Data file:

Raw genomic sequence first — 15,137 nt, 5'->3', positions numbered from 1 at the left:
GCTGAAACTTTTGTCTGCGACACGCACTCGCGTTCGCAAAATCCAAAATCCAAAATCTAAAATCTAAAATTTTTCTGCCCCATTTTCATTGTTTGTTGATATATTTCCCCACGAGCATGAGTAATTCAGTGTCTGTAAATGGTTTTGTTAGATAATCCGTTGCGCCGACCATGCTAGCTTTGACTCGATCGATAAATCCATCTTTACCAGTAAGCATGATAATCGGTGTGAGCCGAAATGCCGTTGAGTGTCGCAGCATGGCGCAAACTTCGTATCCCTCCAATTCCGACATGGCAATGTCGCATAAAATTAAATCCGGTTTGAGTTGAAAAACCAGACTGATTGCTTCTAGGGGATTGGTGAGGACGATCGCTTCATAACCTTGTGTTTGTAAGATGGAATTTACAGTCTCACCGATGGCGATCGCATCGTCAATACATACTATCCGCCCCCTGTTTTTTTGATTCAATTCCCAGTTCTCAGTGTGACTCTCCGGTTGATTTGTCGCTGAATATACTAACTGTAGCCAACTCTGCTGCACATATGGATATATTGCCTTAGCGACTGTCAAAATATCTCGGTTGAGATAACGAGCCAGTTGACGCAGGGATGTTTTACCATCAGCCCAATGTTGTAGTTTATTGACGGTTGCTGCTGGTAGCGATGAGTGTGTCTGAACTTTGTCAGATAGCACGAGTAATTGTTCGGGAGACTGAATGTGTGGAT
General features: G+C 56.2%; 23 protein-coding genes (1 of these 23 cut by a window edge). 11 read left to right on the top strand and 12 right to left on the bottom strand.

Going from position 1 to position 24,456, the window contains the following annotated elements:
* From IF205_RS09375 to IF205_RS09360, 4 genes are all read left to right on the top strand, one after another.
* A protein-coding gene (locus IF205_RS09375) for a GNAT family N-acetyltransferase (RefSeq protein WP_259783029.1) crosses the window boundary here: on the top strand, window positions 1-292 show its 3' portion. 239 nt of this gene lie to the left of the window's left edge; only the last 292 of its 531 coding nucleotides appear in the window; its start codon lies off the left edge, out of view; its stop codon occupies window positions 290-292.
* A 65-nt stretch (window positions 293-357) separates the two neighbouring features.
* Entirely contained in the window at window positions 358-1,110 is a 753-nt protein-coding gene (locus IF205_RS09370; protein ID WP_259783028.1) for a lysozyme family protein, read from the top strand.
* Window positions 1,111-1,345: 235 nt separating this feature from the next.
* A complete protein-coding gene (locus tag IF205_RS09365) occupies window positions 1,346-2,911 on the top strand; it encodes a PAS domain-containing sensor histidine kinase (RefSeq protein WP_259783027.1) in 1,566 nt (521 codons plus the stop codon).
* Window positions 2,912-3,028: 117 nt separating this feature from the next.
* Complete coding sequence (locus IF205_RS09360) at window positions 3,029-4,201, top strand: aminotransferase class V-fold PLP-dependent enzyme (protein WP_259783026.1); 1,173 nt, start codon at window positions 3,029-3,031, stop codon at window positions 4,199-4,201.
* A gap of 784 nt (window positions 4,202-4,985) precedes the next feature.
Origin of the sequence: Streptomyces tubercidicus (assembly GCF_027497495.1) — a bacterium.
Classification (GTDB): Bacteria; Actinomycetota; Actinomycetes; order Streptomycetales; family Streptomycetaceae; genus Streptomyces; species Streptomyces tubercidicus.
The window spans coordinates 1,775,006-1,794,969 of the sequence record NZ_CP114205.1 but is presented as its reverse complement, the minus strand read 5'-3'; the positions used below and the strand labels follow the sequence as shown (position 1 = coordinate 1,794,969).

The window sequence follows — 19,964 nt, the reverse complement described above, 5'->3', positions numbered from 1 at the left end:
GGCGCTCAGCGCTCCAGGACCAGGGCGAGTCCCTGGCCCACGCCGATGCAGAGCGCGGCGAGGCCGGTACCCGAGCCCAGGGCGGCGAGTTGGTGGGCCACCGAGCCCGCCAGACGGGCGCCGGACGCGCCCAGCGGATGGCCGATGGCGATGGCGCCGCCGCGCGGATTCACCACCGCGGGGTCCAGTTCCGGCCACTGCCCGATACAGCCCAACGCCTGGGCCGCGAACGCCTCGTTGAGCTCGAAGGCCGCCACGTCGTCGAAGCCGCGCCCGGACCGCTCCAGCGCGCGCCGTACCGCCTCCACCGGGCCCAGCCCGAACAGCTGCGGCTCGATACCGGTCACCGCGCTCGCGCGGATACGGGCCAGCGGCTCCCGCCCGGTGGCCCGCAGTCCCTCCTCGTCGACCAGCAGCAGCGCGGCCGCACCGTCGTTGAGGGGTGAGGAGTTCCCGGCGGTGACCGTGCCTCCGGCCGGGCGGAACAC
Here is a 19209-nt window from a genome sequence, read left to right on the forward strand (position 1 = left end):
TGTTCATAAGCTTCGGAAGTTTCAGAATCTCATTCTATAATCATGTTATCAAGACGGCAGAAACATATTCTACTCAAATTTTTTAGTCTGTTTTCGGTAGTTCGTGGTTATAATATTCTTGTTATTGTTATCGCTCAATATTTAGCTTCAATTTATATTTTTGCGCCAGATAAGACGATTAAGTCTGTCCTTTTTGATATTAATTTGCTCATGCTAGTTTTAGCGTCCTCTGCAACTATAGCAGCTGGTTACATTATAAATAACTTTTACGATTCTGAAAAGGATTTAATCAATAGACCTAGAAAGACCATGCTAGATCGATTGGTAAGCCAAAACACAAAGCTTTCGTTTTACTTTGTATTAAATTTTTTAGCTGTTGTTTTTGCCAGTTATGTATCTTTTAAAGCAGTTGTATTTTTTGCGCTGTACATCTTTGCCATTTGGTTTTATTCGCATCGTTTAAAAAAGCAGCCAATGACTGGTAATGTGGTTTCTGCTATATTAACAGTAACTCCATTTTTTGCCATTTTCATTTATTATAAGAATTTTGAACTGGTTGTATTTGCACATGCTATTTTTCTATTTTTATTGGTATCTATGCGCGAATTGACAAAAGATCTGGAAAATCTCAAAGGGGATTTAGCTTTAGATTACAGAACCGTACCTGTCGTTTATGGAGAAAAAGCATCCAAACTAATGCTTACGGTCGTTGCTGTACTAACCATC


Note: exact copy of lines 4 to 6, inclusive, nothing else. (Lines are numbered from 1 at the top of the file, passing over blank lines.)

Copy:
Going from position 1 to position 24,456, the window contains the following annotated elements:
* From IF205_RS09375 to IF205_RS09360, 4 genes are all read left to right on the top strand, one after another.
* A protein-coding gene (locus IF205_RS09375) for a GNAT family N-acetyltransferase (RefSeq protein WP_259783029.1) crosses the window boundary here: on the top strand, window positions 1-292 show its 3' portion. 239 nt of this gene lie to the left of the window's left edge; only the last 292 of its 531 coding nucleotides appear in the window; its start codon lies off the left edge, out of view; its stop codon occupies window positions 290-292.